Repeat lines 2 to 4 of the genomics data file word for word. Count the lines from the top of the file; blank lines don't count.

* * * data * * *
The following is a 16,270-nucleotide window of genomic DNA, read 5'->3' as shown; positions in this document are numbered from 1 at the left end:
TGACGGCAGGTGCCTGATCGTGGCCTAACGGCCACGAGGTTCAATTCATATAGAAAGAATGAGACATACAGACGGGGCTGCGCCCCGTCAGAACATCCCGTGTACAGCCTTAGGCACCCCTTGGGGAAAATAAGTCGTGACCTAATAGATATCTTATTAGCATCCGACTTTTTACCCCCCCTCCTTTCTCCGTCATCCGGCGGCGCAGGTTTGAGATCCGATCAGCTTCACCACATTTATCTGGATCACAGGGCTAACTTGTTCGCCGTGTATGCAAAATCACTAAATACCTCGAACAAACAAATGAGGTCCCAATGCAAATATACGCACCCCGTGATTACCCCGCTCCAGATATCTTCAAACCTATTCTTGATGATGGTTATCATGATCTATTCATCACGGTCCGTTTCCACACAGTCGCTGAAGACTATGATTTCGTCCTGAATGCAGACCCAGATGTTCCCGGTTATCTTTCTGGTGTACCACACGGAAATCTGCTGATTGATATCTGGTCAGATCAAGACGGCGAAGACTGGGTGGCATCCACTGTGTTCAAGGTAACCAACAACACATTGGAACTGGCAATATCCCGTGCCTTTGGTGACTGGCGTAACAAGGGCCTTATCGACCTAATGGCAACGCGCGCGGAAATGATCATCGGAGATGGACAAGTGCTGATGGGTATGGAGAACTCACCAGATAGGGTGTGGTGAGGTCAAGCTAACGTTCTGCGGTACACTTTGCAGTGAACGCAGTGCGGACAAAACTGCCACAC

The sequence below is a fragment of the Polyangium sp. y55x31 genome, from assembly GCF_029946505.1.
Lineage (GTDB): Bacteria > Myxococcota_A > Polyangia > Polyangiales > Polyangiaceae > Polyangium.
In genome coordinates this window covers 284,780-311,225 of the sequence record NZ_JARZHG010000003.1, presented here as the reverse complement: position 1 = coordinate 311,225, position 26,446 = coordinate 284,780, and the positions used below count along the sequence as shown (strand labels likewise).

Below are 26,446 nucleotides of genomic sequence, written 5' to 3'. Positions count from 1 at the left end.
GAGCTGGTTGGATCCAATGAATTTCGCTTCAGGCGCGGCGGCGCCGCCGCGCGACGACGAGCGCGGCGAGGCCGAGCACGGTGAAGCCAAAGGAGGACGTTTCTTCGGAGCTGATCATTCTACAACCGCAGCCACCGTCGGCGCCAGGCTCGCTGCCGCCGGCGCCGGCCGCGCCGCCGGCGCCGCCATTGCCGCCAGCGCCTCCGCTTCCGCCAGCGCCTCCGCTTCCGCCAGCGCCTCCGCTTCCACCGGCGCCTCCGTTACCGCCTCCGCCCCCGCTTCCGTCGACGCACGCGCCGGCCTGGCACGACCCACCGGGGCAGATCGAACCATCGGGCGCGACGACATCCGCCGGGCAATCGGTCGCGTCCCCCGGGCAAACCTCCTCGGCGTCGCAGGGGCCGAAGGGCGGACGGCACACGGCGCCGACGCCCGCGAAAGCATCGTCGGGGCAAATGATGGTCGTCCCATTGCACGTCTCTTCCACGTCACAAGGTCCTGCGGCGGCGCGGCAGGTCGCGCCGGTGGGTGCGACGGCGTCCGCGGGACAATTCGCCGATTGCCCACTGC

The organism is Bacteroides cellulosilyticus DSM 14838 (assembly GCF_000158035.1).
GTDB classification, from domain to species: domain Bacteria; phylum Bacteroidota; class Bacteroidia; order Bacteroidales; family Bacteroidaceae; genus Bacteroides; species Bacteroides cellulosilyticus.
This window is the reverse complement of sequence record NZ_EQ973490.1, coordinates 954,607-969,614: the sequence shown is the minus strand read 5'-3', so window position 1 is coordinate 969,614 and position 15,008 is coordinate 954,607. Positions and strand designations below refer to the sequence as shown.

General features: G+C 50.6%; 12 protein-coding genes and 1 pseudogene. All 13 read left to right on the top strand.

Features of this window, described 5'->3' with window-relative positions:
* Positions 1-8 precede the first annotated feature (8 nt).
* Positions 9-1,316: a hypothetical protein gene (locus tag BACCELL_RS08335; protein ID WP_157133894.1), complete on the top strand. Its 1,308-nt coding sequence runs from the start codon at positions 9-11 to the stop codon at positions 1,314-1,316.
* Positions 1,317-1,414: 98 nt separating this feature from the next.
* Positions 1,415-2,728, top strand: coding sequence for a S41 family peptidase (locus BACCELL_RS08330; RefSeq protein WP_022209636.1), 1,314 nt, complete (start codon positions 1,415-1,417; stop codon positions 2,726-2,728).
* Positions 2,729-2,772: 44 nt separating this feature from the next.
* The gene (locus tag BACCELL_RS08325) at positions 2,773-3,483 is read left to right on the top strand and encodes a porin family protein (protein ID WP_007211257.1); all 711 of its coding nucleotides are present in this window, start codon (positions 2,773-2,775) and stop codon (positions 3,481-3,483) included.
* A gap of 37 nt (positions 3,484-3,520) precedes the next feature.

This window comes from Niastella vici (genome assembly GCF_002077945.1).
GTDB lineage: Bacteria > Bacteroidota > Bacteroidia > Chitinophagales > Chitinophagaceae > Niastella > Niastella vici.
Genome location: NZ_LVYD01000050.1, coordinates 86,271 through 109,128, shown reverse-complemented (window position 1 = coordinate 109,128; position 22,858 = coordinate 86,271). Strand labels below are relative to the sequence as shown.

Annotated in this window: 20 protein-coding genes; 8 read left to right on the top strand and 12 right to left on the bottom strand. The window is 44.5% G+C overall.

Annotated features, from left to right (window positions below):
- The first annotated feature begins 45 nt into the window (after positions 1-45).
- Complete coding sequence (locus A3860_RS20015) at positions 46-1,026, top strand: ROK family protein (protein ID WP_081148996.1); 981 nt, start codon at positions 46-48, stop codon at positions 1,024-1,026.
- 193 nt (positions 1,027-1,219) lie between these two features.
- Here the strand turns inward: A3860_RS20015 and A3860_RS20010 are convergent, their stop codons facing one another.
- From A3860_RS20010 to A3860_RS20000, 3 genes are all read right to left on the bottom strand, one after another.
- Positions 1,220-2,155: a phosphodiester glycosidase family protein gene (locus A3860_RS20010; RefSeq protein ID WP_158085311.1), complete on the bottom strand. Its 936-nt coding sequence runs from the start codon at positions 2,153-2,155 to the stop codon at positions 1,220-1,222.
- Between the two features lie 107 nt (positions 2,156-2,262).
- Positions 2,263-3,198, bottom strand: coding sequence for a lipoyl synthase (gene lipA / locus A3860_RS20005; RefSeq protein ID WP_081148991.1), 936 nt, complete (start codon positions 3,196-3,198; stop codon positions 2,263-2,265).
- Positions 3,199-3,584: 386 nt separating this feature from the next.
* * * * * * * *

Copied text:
TGACGGCAGGTGCCTGATCGTGGCCTAACGGCCACGAGGTTCAATTCATATAGAAAGAATGAGACATACAGACGGGGCTGCGCCCCGTCAGAACATCCCGTGTACAGCCTTAGGCACCCCTTGGGGAAAATAAGTCGTGACCTAATAGATATCTTATTAGCATCCGACTTTTTACCCCCCCTCCTTTCTCCGTCATCCGGCGGCGCAGGTTTGAGATCCGATCAGCTTCACCACATTTATCTGGATCACAGGGCTAACTTGTTCGCCGTGTATGCAAAATCACTAAATACCTCGAACAAACAAATGAGGTCCCAATGCAAATATACGCACCCCGTGATTACCCCGCTCCAGATATCTTCAAACCTATTCTTGATGATGGTTATCATGATCTATTCATCACGGTCCGTTTCCACACAGTCGCTGAAGACTATGATTTCGTCCTGAATGCAGACCCAGATGTTCCCGGTTATCTTTCTGGTGTACCACACGGAAATCTGCTGATTGATATCTGGTCAGATCAAGACGGCGAAGACTGGGTGGCATCCACTGTGTTCAAGGTAACCAACAACACATTGGAACTGGCAATATCCCGTGCCTTTGGTGACTGGCGTAACAAGGGCCTTATCGACCTAATGGCAACGCGCGCGGAAATGATCATCGGAGATGGACAAGTGCTGATGGGTATGGAGAACTCACCAGATAGGGTGTGGTGAGGTCAAGCTAACGTTCTGCGGTACACTTTGCAGTGAACGCAGTGCGGACAAAACTGCCACAC

The sequence below is a fragment of the Polyangium sp. y55x31 genome, from assembly GCF_029946505.1.
Lineage (GTDB): Bacteria > Myxococcota_A > Polyangia > Polyangiales > Polyangiaceae > Polyangium.